The problem for us becomes sharper. The liberals, especially the left-liberals, have always accused the establishment, primarily the military, of renting itself out to the United States in combination with the reactionary rightwing. But we have had an about-face which has turned the rightwing against the state represented by the traditional security policies. Sections of the liberals are fairly happy with the current round of renting out that beats up the rightwing. Seen from this perspective, it is not the rentier approach itself but who the military should rent itself out to which matters. But then the military presents another problem. While it has evidently been allied with the US, it has also, equally evidently, pursued policies which diverge sharply from those of the US. The raid in Abbottabad is the starkest manifestation of that.
At this point the liberals feel unhappy again and argue that the military secretly remains allied with the rightwing. In fact, some go to the extent of arguing that the military is callously happy to get its own men, officers and soldiers, killed to advance its concept of security. At this point, the principal contradiction for the left-liberals and the liberals shows itself again to be between the civilians and the military rather than between Pakistan and the US, what Mao would have referred to as “imperialism”.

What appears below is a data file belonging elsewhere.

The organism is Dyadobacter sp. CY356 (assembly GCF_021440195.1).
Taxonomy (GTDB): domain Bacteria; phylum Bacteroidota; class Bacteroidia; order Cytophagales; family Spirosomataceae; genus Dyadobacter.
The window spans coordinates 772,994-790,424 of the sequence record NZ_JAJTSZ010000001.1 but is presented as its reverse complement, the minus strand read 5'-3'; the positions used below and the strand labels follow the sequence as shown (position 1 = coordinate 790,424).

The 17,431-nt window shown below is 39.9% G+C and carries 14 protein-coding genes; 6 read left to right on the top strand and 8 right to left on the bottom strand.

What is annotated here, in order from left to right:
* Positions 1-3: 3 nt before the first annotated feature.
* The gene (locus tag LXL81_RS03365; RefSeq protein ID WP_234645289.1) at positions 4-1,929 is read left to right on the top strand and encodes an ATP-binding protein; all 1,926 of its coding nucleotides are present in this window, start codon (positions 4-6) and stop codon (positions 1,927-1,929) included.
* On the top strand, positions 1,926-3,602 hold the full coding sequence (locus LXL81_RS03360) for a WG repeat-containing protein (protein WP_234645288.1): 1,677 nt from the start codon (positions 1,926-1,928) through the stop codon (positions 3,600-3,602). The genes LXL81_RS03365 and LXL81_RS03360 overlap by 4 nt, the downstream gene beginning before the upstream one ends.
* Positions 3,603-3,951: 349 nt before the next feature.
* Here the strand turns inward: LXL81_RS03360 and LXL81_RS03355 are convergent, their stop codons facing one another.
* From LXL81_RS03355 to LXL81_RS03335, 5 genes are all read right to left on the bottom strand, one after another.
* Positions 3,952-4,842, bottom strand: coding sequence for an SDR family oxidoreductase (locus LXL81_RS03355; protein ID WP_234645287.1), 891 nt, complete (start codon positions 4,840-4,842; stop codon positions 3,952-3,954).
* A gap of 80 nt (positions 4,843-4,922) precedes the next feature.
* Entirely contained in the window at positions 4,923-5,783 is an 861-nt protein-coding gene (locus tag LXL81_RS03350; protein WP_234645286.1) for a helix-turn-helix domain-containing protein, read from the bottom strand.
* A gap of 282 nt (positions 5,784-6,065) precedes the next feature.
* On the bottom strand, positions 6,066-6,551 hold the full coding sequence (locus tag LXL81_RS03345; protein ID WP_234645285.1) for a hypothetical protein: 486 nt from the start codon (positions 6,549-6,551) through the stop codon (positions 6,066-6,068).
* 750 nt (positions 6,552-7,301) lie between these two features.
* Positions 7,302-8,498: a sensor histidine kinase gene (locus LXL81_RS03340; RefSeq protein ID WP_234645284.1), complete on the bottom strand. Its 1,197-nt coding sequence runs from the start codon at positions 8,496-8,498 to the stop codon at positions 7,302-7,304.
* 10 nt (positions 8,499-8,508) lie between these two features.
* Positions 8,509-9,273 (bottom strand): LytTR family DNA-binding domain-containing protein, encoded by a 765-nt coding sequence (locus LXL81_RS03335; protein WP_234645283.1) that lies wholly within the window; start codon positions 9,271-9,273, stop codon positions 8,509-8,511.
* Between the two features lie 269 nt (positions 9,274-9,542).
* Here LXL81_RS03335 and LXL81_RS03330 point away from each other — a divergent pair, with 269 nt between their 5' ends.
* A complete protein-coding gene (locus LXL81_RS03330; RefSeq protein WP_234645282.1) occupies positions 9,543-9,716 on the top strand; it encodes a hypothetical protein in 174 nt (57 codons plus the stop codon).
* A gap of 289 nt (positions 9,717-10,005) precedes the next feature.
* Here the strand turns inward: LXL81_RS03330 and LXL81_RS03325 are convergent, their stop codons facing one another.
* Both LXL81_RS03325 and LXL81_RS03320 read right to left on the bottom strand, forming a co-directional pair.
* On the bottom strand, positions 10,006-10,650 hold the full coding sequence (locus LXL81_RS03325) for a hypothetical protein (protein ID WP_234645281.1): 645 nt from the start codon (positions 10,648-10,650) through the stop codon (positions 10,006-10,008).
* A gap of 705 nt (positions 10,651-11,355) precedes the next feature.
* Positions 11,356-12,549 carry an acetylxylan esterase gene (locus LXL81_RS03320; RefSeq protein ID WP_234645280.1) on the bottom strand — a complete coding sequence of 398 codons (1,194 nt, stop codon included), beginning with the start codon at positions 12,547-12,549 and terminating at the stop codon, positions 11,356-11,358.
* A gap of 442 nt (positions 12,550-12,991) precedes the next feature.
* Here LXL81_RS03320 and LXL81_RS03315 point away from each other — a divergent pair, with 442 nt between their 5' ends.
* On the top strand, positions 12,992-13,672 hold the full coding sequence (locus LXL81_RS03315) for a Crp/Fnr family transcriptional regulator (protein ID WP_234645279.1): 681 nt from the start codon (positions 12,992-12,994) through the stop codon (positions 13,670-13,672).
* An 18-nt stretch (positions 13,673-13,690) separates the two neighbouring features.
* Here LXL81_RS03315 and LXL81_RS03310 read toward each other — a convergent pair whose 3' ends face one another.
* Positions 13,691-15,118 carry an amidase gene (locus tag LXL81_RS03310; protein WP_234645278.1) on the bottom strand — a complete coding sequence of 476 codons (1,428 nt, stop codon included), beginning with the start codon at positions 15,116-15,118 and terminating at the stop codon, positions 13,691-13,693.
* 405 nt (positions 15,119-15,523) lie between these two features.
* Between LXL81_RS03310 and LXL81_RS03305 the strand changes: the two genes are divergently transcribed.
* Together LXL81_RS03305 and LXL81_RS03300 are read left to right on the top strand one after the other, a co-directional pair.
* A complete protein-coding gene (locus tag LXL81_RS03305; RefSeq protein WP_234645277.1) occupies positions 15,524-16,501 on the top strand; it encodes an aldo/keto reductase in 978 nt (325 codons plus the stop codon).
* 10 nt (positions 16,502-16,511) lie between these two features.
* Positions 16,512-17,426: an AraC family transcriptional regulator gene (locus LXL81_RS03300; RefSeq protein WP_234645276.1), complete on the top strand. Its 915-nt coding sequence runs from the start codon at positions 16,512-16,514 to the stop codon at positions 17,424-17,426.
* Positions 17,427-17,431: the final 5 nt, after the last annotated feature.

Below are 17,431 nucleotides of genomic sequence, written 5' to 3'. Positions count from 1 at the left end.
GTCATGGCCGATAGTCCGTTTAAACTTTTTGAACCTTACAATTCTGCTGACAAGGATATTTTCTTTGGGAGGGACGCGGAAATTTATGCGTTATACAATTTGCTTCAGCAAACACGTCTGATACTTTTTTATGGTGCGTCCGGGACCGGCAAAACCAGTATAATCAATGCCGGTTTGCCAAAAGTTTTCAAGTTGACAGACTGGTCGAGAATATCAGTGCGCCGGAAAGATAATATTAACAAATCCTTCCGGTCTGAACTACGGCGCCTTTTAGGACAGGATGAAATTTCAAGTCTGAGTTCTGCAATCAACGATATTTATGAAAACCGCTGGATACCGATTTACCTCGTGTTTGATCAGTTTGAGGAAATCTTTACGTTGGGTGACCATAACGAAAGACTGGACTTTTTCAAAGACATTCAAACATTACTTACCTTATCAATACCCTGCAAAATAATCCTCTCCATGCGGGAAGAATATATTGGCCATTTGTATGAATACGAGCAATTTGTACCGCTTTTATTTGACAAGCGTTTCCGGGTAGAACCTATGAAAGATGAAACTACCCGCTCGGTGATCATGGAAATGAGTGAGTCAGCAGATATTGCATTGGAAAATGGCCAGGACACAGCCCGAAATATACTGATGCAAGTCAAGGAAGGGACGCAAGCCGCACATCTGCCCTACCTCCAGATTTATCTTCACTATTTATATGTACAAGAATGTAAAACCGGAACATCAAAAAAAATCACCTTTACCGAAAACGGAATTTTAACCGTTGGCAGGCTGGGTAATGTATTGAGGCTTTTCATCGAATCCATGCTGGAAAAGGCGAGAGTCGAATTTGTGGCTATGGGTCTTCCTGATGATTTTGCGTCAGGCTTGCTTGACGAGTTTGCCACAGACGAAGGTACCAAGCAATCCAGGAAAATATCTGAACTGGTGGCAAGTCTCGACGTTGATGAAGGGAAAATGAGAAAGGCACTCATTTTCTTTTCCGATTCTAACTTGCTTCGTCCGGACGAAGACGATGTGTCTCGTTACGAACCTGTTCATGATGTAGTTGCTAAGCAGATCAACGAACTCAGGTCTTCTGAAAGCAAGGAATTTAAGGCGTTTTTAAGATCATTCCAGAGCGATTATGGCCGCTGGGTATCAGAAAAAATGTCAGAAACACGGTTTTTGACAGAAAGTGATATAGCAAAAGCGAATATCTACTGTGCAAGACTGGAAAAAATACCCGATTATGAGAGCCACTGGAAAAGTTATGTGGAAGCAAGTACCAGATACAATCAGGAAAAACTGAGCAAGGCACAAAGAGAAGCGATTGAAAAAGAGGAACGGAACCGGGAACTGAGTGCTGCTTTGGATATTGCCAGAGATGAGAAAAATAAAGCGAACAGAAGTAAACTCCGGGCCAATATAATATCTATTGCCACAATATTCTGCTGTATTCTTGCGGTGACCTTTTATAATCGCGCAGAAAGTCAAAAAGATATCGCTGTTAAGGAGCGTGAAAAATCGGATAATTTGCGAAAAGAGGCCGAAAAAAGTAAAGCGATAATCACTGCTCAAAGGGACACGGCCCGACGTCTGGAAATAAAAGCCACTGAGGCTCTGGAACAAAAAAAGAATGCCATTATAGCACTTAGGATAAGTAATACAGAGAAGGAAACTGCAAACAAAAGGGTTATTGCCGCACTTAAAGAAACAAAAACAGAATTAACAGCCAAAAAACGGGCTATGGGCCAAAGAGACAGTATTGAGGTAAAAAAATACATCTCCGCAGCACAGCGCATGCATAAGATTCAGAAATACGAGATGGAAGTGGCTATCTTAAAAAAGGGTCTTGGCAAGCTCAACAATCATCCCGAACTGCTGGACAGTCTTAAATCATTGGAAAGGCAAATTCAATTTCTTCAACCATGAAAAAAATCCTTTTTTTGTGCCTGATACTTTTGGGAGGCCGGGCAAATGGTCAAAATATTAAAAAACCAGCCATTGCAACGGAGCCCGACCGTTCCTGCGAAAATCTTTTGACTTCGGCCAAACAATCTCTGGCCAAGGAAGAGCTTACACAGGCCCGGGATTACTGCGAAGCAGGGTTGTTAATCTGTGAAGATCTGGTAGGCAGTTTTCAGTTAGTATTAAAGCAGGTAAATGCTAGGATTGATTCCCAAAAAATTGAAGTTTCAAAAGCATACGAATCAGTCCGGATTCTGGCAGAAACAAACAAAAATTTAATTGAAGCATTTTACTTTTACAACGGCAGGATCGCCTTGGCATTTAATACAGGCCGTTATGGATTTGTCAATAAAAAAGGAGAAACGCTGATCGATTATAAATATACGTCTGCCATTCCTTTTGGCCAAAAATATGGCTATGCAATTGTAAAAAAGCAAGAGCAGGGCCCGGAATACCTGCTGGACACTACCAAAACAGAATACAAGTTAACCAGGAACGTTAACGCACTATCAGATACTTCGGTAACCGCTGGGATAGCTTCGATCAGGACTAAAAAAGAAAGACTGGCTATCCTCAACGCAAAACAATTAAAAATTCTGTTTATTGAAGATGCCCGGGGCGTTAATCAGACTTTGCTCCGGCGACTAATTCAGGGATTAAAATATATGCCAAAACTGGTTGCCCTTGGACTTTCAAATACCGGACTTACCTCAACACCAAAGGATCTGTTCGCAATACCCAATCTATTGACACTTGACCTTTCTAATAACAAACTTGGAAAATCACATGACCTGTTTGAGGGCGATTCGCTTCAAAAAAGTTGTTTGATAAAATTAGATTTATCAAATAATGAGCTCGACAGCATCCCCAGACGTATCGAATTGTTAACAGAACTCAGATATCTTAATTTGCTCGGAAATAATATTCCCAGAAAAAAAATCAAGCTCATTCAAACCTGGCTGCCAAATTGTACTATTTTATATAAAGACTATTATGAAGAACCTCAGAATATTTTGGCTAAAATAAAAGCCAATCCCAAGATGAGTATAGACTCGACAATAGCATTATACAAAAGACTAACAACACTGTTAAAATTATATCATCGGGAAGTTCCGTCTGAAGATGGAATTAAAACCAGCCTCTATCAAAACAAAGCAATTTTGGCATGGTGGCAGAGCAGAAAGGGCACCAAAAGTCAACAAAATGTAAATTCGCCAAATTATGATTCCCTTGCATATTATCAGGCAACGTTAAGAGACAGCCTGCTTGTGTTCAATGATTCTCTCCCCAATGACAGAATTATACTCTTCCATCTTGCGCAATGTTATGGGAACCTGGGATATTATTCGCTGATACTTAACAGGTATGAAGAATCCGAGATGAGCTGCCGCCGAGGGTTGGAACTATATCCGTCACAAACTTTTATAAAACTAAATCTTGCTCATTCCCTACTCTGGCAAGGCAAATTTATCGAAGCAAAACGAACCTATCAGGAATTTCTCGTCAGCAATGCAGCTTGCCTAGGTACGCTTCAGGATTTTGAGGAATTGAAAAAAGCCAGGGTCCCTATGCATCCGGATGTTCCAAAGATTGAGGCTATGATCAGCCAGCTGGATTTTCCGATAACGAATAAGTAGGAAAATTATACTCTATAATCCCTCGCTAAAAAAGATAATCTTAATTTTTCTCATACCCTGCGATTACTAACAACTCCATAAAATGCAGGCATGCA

The state at this juncture is hanging in a limbo – the right and the left do not consider it legitimate, nor do the liberals. In fact, at this point, while the right wants to attack and kill military personnel because the military is fighting America’s war, the left and the liberals want the US to bring enough pressure to bear on the military to ensure it buckles under, is weaned from its traditional security paradigm, and helps decimate the rightwing. The hidden assumption in this is that if the US could force the Pakistani military into cleaning up its act, that would also indirectly lead to civilian supremacy in this country.
These sharp fault-lines are the biggest threat to Pakistan, more formidable than anything the Taliban-Al Qaeda combine on the one hand and the US juggernaut on the other can pose. Both entities, the extremists and the US, are in the process of exploiting these fault-lines and the contest is unfolding to the detriment of Pakistani state and society.
And these contradictions are only going to sharpen further. I wrote two articles, one on the civil-military divide, the other on the need for Pakistan to take the issue of the American incursion to the UN. At a dinner, my host, a sharp, young economist and entrepreneur, said to me: “I really loved your article on the civil-military divide but then I read your other piece and it was more tilted towards the establishment.”
His formulation left me wondering and I asked him: “How can my insistence that the military bow to the civilians contradict my argument that the state should protest the violation of its sovereignty unless you conflate the military with the state?”
But that is precisely where we are. The situation has reached a point where many would be happy to have the military bludgeoned and humiliated by an external power even if the state loses its sovereignty in the process. Would we even be viable as a state after that considering that we are not a nation anymore?
The writer is Contributing Editor, The Friday Times.